Scanxiety and a Google diagnosis

So the last few weeks I've been struggling with a huge amount of anxiety. A while ago I found a lump on my mastectomy side of my breast and while my oncologist said it was fine, I was still worried. 

Then, for the last few weeks Ive been getting intense pain shooting down my spine every time I look down or move my neck. I've also been getting heavy nose bleeds several times a day, and wake up every night too hot, then too cold, then too hot. 

So when I saw my oncologist again, I asked how does she know that the treatment is even working? Her answer "Well, you don't." So I asked in that case why haven't I been given regular check ups and/or scans? She said "Well, we can scan you if you like." I say "uhh yes, yes I would thanks!"  "I will book you in right now for a CT," she says casually. I feel so confused. Maybe this is just a big deal to me and not her? Maybe I'm worrying about nothing? You know what, no. This is my life we are talking about here!

The next morning after another horrible nights' sleep of 'boiling hot please get me out of this oven/so cold I cant even feel my eyeballs', I roll up my sleeves and turn to the world's most reliable source - Google. With a smile wiped off my face permanently and heavy stones in my stomach, I officially diagnosed my 23 year old self after googling the following: >too hot and too cold at night during chemo>menopause>menopause symptoms>hot flushes>am I infertile>will I ever get my period again>how to cope with menopause in your 40s (there were no articles for 'how to cope with menopause in your 20s', so that had to do. I couldn't believe it, I knew there was a chance that chemo could make me infertile, but now it was set in stone. I will never forget how truely depressed I felt that day.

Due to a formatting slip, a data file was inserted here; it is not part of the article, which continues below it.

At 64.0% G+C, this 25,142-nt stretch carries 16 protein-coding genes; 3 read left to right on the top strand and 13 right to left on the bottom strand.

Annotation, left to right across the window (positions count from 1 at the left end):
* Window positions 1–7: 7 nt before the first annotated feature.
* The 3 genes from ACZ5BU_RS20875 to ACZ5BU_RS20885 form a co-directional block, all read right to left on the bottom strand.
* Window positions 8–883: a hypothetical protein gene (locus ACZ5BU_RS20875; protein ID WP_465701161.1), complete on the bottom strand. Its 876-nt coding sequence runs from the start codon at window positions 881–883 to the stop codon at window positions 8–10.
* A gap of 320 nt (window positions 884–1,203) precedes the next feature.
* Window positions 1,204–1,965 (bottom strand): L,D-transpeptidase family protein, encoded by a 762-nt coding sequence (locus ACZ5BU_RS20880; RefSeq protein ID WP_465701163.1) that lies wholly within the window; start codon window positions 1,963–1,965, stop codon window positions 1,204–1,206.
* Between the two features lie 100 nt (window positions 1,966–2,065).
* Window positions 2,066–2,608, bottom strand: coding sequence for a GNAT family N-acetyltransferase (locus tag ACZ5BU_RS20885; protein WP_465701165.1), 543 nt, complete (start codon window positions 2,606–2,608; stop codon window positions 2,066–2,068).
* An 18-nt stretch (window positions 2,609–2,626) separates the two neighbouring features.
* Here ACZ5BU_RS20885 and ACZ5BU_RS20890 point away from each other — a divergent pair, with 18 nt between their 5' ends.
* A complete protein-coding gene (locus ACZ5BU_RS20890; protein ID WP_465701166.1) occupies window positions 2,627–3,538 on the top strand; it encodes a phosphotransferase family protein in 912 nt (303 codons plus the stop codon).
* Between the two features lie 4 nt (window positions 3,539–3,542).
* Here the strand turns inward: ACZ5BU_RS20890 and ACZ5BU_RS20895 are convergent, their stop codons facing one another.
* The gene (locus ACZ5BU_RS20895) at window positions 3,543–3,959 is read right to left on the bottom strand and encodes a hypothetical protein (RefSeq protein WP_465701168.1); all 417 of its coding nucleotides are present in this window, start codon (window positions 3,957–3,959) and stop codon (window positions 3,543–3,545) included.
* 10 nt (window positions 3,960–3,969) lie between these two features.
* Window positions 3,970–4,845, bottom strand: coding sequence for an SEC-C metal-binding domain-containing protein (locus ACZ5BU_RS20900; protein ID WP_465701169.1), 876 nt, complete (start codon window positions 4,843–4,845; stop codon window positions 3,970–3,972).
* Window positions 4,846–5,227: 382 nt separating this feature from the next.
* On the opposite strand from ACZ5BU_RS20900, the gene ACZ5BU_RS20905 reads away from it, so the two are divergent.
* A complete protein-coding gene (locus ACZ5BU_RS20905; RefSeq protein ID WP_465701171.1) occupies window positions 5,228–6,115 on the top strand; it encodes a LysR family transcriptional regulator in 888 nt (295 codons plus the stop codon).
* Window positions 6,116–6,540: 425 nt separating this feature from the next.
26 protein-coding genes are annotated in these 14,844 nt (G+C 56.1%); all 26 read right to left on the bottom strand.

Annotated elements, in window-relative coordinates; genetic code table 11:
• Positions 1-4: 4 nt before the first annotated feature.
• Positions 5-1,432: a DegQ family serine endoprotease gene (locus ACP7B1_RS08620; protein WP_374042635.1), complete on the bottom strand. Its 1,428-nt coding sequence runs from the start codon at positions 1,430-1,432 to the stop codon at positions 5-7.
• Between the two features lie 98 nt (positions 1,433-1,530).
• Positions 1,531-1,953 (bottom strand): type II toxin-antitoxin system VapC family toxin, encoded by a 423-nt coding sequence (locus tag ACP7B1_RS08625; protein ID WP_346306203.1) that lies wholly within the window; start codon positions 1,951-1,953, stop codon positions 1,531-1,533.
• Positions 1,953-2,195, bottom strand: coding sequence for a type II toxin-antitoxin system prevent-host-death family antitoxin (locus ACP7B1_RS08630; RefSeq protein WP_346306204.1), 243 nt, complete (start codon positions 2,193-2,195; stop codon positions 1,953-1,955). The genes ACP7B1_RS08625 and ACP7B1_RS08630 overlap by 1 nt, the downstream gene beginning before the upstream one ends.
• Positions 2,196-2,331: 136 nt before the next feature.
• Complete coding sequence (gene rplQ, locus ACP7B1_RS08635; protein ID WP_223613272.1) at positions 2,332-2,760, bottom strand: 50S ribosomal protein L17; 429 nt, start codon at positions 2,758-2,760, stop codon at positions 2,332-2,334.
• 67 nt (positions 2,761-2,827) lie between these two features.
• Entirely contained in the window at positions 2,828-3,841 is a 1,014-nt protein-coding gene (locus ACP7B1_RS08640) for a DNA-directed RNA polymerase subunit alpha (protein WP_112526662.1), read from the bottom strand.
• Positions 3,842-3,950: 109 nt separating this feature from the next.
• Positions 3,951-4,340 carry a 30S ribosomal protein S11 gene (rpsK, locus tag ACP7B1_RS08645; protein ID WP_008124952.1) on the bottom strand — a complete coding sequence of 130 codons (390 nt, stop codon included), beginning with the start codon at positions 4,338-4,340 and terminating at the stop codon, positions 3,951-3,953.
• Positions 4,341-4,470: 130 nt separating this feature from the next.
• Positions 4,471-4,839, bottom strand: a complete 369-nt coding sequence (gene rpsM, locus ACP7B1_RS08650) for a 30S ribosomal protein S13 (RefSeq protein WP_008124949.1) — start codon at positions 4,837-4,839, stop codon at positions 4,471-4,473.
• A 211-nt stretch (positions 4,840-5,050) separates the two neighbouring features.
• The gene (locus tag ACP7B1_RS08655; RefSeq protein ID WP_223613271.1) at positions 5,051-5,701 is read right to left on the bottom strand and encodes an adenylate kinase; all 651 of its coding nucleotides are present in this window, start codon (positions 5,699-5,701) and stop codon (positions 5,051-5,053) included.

CTimage.jpg

So I have the scan on a Tuesday, wait 3 days which feels like 3 months to be told that the results were all clear, my bleeding nose was a normal side effect, my periods should definitely come back due to my age, the menopausal symptoms were temporary, and the feeling down my spine was just me sleeping funny. So yeah, it was a relief to say the least. 

But Ive learnt two things from this week: one is that its OKAY to feel anxious about unusual things going on in your body, but to VOICE your concerns rather than hide them, otherwise the anxiety will control you more than you control it. The other thing I learned is that no question is a stupid question, and I felt like an idiot asking about something that was probably nothing, but its important to tell yourself to be assertive and remind yourself that this is YOUR health and body - Im still learning that the health system is different here than in the US where I was first diagnosed where you actually have to ask if you want things done. 

Moral of the story: go with your gut feeling, be assertive, and don't try and diagnose yourself on google!

That's all.